Yet are a pack of hypocrites,
O whirry whigs awa’, man.

Of primitive simplicity,
Which in our church was left, man,
Of truth and peace with prelacy,
Alas! we are bereft, man;
Instead of true humility,
And unity with a’ man,
Confusion’s mither presbytery,
Now spawns her brats thro’ a’ man.

The Lord’s prayer and the creed,
With glore to trinity, man,
New start-ups all these things exclude
And call them popery, man,
Rebellion’s horn they loudly tout,
With whinning tone and bla, man,
And leave the means of grace without;
O whirry whigs awa’, man.

Yet creed and Lord’s prayer too,
The true blue folks of old, man,
Ye know believed to be true,
And promised to hold, man.
But having proved false to God,
Traitors to kings with a’, man,
They never by their word abode;
O whirry whigs awa’, man.

Continue reading “A Pack of Hypocrites”

Argyle Is My Name

Bronze medal of John Campbell, 2nd Duke of Argyll and Greenwich, by Jacques Antoine Dassier, 1743; 2 1/8" diameter; NPG 6232.
Bronze medal of John Campbell, 2nd Duke of Argyll and Greenwich, by Jacques Antoine Dassier, 1743; 2 1/8″ diameter; NPG 6232.



Tune—Bannocks o’ Barley Meal.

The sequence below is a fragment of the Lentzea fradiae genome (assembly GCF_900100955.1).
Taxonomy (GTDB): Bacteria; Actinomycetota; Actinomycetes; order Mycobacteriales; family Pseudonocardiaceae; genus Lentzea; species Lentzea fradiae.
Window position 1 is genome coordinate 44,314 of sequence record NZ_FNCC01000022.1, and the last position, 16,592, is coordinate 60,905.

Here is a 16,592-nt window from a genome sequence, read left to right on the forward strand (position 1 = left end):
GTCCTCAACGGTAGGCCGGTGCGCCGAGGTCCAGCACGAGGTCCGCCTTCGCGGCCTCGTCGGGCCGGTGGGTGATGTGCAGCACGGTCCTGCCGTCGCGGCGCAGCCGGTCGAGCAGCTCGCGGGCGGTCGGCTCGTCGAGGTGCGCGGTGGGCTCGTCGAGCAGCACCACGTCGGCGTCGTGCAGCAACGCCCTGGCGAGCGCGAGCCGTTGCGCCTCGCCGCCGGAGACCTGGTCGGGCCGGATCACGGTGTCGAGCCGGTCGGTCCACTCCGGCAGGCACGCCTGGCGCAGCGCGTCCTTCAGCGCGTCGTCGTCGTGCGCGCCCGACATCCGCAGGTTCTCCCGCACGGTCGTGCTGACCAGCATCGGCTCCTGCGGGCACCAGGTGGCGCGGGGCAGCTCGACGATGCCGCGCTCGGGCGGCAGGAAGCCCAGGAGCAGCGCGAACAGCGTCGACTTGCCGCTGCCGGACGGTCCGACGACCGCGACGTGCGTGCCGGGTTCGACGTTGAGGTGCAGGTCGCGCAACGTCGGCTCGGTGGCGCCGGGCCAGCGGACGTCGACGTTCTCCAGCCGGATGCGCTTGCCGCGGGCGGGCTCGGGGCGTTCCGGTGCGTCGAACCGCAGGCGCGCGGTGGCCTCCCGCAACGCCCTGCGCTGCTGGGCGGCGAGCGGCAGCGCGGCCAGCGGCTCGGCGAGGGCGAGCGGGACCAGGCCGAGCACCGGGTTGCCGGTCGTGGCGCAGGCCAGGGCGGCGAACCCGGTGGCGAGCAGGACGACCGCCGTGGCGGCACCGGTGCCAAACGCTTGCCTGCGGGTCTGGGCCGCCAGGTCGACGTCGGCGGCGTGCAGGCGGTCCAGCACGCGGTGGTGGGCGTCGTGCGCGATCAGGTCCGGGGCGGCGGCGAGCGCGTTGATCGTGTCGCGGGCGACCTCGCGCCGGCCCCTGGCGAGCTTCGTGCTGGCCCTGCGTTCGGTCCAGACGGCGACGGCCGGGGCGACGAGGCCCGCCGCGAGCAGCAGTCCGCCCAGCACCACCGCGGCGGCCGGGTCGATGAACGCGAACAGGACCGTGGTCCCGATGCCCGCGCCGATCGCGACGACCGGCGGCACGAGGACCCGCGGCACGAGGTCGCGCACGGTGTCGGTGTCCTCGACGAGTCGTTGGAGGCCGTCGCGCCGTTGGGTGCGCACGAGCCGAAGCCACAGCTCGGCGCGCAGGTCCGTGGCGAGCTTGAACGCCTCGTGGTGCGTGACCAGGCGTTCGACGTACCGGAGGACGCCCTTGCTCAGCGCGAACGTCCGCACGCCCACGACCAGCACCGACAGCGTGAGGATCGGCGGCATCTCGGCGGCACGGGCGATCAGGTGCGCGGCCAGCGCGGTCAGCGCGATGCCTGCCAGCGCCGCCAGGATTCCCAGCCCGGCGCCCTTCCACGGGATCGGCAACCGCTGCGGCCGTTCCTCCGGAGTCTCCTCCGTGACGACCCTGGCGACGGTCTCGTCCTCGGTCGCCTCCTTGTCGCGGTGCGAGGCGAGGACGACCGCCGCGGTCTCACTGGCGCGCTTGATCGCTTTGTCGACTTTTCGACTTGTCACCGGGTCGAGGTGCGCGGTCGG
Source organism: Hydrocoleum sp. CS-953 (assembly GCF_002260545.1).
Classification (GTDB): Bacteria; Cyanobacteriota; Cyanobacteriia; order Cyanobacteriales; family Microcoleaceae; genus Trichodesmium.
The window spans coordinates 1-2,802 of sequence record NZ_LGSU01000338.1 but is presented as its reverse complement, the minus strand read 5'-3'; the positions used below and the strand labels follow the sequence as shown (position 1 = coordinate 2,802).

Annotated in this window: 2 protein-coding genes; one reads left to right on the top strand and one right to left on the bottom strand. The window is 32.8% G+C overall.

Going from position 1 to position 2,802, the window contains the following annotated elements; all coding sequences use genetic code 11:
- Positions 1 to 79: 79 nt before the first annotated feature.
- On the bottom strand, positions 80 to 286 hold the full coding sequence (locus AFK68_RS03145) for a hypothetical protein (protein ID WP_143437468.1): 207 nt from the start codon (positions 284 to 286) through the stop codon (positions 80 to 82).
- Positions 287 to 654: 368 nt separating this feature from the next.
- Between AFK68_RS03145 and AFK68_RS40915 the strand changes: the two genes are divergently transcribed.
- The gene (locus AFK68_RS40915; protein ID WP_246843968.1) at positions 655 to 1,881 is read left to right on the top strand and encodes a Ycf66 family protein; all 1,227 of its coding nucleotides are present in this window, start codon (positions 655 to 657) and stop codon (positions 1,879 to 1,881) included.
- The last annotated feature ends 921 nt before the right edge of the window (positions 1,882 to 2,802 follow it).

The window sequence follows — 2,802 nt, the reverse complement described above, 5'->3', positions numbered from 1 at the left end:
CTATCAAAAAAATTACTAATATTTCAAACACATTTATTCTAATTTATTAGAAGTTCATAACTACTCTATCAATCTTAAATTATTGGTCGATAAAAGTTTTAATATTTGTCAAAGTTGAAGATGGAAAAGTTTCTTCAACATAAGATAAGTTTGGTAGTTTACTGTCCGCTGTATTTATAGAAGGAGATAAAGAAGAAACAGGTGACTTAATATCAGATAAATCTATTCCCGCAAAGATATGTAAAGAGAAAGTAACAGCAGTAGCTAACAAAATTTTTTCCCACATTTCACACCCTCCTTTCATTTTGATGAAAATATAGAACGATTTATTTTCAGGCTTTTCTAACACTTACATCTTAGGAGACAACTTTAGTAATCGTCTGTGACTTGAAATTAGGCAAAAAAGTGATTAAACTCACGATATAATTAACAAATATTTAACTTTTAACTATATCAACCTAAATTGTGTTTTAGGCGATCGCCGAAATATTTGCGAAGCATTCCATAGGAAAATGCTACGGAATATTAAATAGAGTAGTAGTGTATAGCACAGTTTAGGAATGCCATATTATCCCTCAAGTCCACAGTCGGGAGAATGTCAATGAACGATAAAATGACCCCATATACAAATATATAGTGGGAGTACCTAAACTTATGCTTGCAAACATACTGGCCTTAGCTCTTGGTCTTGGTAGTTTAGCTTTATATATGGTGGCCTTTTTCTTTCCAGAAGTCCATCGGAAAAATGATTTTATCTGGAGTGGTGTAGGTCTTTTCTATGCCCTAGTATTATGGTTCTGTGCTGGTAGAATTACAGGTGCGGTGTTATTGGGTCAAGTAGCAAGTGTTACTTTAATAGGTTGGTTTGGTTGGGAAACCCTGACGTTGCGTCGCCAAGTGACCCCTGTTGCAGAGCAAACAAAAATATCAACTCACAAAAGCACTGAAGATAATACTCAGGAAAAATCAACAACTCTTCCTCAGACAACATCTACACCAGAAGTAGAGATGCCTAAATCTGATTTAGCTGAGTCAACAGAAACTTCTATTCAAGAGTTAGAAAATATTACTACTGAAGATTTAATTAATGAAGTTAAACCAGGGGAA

Argyle is my name, and you may think it strange,
To live at a court, yet never to change;
A’ falsehood and flattery I do disdain,
In my secret thoughts nae guile does remain.
My king and my country’s foes I have faced,
In city or battle I ne’er was disgraced;
I do every thing for my country’s weal,
And feast upon bannocks o’ barley meal.

I will quickly lay down my sword and my gun,
And put my blue bonnet and my plaidie on;
With my silk tartan hose, and leather-heel’d shoon,
And then I will look like a sprightly loon.
And when I’m sae dress’d frae tap to tae,
To meet my dear Maggie I vow I will gae,
Wi’ target and hanger hung down to my heel;
And I’ll feast upon bannocks o’ barley meal.

I’ll buy a rich garment to gie to my dear,
A ribbon o’ green for Maggie to wear;
And mony thing brawer than that, I declare,
Gin she will gang wi’ me to Paisley fair.
And when we are married, I’ll keep her a cow,
And Maggie will milk when I gae to plow;
We’ll live a’ the winter on beef and lang kail,
And feast upon bannocks o’ barley meal.

Gin Maggie should chance to bring me a son,
He’ll fight for his king, as his daddy has done;
He’ll hie him to Flanders, some breeding to learn,
And then hame to Scotland, and get him a farm.
And there we will live by our industry,
And wha’ll be sae happy as Maggie and me?
We’ll a’ grow as fat as a Norway seal,
Wi’ our feasting on bannocks o’ barley meal.

Then fare ye weel, citizens, noisy men,
Wha jolt in your coaches to Drury Lane;
Ye bucks o’ Bear-garden, I bid ye adieu;
For drinking and swearing, I leave it to you.
I’m fairly resolved for a country life,
And nae langer will live in hurry and strife;